Jennifer's Journal


Sunday, August 13, 2006

Meditations for the Driven Writer

People will read stories only as long as they care about what happens to the characters; therefore, the writer's first task is to make readers like the hero...enough to want good things to happen to them, or hate and fear the villains enough to want bad things to happen to them.
…Phillip R. Craig

Make your villains human, the writing books advise us. Give them good characteristics because no one is all bad. It’s also suggested that the demise of the villain be the natural result of his actions rather than at the hand of the hero. Hmm. Popular fiction is the direct descendant of Victorian moral tales; the main point is the battle of good versus evil. Readers want to pull for the good guy and boo the bad. They need to feel that people can overcome the problems and difficulties in their lives by their own merits. The blacker we paint the villain, then, the more heroic the hero or heroine becomes when he or she rids the world of the evil represented. And the more hope that victory implies.

I will remember that writing advice is never set in stone but changes with the story, the genre, the times and a dozen other factors. We are the gods and goddesses of our stories; we decide their truths.


I love deadlines. I especially love the whooshing sound they make as they fly by.
… Douglas Adams

Nobody actually loves deadlines. I feel about them the same way I feel about mosquitoes and red wasps; they should be zapped whenever possible. Yet deadlines are what keep me plugging along on my current writing project instead of wandering off to scribble on other fascinating story ideas. They keep me on track, forcing me to finish books on time. I was made aware of this the other day as I tried to organize the fifteen quilting projects and five knitting projects I have going in various stages. These could have been stories! Okay, so I still don’t like deadlines. But I can see them come around without reaching for the bug killer.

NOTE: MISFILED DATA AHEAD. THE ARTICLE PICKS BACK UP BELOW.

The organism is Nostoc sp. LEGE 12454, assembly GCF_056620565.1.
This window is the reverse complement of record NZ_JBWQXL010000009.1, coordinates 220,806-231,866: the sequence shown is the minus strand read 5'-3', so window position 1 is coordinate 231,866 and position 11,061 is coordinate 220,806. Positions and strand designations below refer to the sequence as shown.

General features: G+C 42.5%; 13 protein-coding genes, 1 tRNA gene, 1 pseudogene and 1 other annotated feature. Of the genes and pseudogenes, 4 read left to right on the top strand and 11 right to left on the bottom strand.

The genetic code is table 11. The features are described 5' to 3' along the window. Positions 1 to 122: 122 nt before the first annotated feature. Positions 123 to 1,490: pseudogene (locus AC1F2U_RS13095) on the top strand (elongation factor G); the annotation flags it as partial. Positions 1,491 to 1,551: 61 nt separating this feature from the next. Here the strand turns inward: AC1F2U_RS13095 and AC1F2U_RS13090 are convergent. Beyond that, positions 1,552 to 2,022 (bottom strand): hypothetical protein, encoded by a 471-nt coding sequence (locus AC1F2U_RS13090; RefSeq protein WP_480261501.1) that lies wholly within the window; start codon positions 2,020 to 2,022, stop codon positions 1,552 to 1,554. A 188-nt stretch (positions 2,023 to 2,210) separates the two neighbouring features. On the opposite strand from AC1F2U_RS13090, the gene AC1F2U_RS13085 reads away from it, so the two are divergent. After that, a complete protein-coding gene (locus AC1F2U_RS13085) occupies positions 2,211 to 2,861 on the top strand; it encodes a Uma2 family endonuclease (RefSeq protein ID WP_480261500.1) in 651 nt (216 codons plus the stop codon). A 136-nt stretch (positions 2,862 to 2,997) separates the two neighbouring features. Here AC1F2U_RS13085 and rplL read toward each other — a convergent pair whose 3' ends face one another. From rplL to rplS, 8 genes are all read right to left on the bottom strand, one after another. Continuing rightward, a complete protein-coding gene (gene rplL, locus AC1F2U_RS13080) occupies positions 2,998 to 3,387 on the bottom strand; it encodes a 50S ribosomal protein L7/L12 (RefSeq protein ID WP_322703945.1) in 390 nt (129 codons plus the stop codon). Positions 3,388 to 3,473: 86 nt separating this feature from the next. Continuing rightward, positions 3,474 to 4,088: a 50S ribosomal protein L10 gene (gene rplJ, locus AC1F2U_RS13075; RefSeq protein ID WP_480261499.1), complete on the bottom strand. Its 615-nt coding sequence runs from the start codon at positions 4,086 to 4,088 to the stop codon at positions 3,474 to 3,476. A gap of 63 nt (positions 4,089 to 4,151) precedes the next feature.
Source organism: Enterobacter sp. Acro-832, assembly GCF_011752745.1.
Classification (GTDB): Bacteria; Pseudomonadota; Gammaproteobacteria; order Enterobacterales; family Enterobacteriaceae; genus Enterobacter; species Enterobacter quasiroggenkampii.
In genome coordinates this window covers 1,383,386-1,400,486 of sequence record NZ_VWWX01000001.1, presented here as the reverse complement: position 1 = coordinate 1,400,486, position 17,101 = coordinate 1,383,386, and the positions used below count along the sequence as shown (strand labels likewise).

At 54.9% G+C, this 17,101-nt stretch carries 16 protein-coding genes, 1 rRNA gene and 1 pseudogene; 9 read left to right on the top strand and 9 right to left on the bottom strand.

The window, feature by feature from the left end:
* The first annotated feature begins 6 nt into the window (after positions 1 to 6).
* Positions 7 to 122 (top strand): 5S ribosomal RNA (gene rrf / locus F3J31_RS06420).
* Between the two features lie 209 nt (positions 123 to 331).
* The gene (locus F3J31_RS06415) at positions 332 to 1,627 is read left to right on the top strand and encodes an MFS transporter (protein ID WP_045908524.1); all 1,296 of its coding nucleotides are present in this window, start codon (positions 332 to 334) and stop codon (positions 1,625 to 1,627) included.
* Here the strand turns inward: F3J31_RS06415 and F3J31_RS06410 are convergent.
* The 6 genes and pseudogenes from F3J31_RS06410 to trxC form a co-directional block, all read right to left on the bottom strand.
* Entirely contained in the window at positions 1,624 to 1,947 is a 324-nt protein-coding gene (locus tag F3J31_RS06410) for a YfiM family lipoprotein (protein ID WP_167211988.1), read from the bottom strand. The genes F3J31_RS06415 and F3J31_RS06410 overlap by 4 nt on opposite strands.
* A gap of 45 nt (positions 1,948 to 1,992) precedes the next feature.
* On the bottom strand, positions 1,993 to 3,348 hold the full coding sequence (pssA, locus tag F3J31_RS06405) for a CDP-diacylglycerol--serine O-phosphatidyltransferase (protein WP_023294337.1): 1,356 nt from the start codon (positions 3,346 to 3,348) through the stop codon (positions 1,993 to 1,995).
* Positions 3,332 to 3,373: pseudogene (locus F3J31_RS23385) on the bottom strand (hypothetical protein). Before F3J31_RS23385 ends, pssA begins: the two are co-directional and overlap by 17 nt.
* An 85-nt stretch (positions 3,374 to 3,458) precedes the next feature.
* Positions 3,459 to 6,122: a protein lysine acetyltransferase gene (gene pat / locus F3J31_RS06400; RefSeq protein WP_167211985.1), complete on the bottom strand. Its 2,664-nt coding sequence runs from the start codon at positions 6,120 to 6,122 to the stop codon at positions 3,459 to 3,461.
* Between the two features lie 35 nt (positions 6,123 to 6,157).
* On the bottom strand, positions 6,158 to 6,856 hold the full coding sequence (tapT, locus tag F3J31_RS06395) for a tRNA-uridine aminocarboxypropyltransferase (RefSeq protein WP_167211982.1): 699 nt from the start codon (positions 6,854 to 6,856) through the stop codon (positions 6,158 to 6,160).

I will strive to remember that everything has a purpose, and the fact that keeping my deadlines sacrosanct leads to more contracts with yet more deadlines is actually a good thing…


I believe all novels have already been plotted in the real life. In fact, life is a writer's first draft.
…Tad Wojnicki

Writers, as a general rule, aren’t good gossips. They don’t get out and about much so seldom hear any really juicy bits. When they do hear something, they can’t repeat it with any satisfaction because they seldom remember the names of those involved. What they can recall with blinding clarity, however, is the course of events and why they took place. It’s human nature rather than human beings that fascinates them. Like prospector panning for gold, their brains dump everything that can’t be used in some future story.

Allowances must be made for those who become irritated because we can’t remember names. Notes should be taken if all else fails. Wandering off in the middle of their tirade is really not acceptable behavior.


Writers write to learn, to explore, to discover, to hear themselves saying what they do not expect to say.
…Donald Murray

So often, we forget why we write. We stop writing for any reason connected to our inner needs and write for the perceived market, at our editor’s suggestion or to the guidelines of the publication team. This way lies madness. Or worse, burnout. We aren’t machines to produce ideas on demand. If an idea has no meaning for us, we might as well be writing a grocery list. It should come as no surprise then if our muse, bored out of her skull, wanders away.

Let me write what is real and true for me, the story that would make me shout and laugh with glee – if I weren’t afraid folks around me would send for the guys with nets.


When you write -- and especially when you write imaginative fiction -- you literally make something appear out of thin air.
…Al Sarrantonio

Copy cat writers seldom succeed. Run fast in the other direction from whatever is currently in vogue, be it serial killers, hit men heroes, cowboys, babies or smart-mouth chicks. Those stories were planned more than two years ago and will almost certainly be passé by the time your book is published two or more years from now. Originality is key. Think deep, think long, turn over mental rocks. Reject the weird, the taboo, the emotionally uncomfortable or anything that’s different merely to be different. Watch for the sudden thrill that signals personal discovery. You’ll know it when it comes.

Let me always play with ideas. They are toys of the mind.


A writer who does not write is a monster courting insanity.
…F. Kafka

Most writers, so they say, are manic depressive, or up and excited when writing, down and depressed when not. That seems something of an overstatement. Writing, when it’s going well, creates a state described as “flow,” one in which the present fades away, time collapses upon itself and pages stack up almost by themselves. This can be addictive fun as the brain produces endorphins for the sensation known as a runner’s “high.” When the writing isn’t going well, or no work is in progress, the withdrawal symptoms kick in. Crazy or just an addictive personality? Your choice!

I will resist my tendency to turn everyone into a writer for the sake of the pharmaceutical companies who need to sell their mood-altering drugs.


If you’ve ever taken pens, notepads and your laptop on vacation, you might be a driven writer. If you’ve sat jotting ideas at night in a hotel bathroom so you wouldn’t wake your sleeping companions, you can bet on it!


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